I will interpret this remark as meaning free speech is bad. My opponent states that flag burning is a way to voice opinions, and because free speech is bad flag burning is bad. And because bad legislation is a no-no it need be made illegal in places where it is not. This does two things it shows how my opponent concedes, and fills the other half the resolution (determining whether or not it should be banned).

"And, it is justifiable to speak out against your own country, especially if you disagree with a law, action, or political philosophy taken by the country which you disagree with."

This is conflicting with your personal views and expressed view. Furthermore this is untrue, speaking out against your country breed anti-government fervor and ultimately terrorism.

So we ought to negate.
Debate Round No. 2
joshpleco23

Pro

This could have been a clever tactic in order to attack the constitutionality of flag burning in Iran, but you don't actually attack the constitutionality of the action. But when we look at this statement what we can see is that Flags have been burned and that people did not stop the flag burning. However neither of these two things necessarily mean it is constitutional to do this. Breaking down the two claims we can see why.
"A) No legal action was taken or attempts to stop the burning were taken. This first off all is unverifiable, we are not sure if actions were taken either way, and judging by the illegality of the act we can assume their were. Secondly we must keep in mind that just because no one was persecuted doesn't mean it is legal. For instance if I shoot Chuck Norris and kill him, and no one finds out that doesn't mean killing or shooting Chuck Norris is legal.
"B) Freedom of Assembly, and Protests. Pleco assumes that because their is the right to assemble than their is the right to protest, but that is a fallacy. This image http://amautadiaries.files.wordpress.com...... shows police breaking up a protest, which is illegal. Further more the U.S. separates the rights to protest and gathering, meaning they are two different entities and thus not protected by the same thing. Ergo the same logic can once again be applied to the already stated gathering of people"

Honestly, after looking at copies of the constitution translated into English, I couldn't find one thing that mentioned flag burning or protesting... So I automatically make the assumption based on that article, considering there is no other article that I know of covering protests or flag burning. Since the constitution does infact give people the right to gather, however, it doesn't specify what they should gather for.

Cherymenthol the Omnipotent uses an image in order to prove a point, however the image in unreliable, due to the fact there is no information that goes along with it. Without understanding the circumstances of the event, it is fair to say it is an unreliable source, and could even be irrelevant. I would also like to point out that the US and Iran are not the same country, what might be different to the US might not be different to Iran.

"I will gladly post how it is illegal, burning the current Iranian national flag, even by political opponents, violates the spirit of the words Allahu Akbar and so that would be seen as a religious insult, and thus unconstitutional. However it is the affirmative job to show how it is illegal. So I will gladly refute those claims once presented."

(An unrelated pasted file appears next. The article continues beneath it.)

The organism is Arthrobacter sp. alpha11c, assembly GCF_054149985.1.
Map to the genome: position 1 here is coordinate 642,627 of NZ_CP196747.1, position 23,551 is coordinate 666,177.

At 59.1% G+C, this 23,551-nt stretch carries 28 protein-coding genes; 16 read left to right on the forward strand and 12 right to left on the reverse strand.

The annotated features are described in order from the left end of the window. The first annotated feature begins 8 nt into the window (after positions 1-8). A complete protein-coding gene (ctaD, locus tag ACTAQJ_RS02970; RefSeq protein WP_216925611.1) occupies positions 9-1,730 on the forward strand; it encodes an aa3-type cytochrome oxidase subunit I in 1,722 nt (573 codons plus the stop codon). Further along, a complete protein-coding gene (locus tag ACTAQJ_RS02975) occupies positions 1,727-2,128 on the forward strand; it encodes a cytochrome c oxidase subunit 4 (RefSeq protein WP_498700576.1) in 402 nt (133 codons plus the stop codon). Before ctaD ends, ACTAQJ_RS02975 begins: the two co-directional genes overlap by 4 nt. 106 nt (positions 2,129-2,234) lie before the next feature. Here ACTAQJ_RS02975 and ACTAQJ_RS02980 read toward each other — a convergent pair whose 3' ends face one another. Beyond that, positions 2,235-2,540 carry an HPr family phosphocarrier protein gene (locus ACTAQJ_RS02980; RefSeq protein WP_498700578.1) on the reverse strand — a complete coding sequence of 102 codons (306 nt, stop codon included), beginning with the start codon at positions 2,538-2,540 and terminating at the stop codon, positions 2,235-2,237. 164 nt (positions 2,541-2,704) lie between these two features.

The Iranian flag isn't the only kind of peanut butter on the fluffernutter my friend. The Iranian national flag would certainly be considered an insult to the Iranian people, however burning an American flag or a Israeli flag might be more acceptable.

"I will interpret this remark as meaning free speech is bad. My opponent states that flag burning is a way to voice opinions, and because free speech is bad flag burning is bad. And because bad legislation is a no-no it need be made illegal in places where it is not. This does two things it shows how my opponent concedes, and fills the other half the resolution (determining whether or not it should be banned)."

I stated what flag burning is, it is a way to express someone's political views... However, I never said that free speech is good. The only reason I support flag burning is to get political views which I support noticed, kind of like advertisement... I honestly couldn't care less about whatever other reason someone has for burning a flag. However, it is essential that other groups be allowed to burn flags, because that would effect our right.

I would like to point out that my nemesis here does not reside in Iran... Due to the fact his account says he lives in West Palm Beach Florida in the United States... I shall quote myself:
"Well, I will be honest with you, I was expecting someone living in the United States, but I shall put up with your conditions because I like you. Please understand that if you live in the United States, and not Iran (currently) I shall not consider Iran your country, only your country of origin." I started this debate on my terms, only accepting your terms to be fair due to the fact I said "I shall accept the burden of proof that flag burning is constitutional for your country", your country being the two key words.
Cherymenthol

Con

Cherymenthol forfeited this round.
Debate Round No. 3
joshpleco23

Pro

My opponent has not responded, I shall withhold further arguments until answered.
Cherymenthol

Con

Cherymenthol forfeited this round.
Debate Round No. 4
1 comment has been posted on this debate.
Posted by Republican95 6 years ago
Republican95
Would you require the opponent is argue that to ban flag burning is not unconstitutional or that it SHOULD be illegalized?
1 votes has been placed for this debate.
Vote Placed by Radicalguy44 6 years ago
Radicalguy44
joshpleco23CherymentholTied
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Total points awarded:40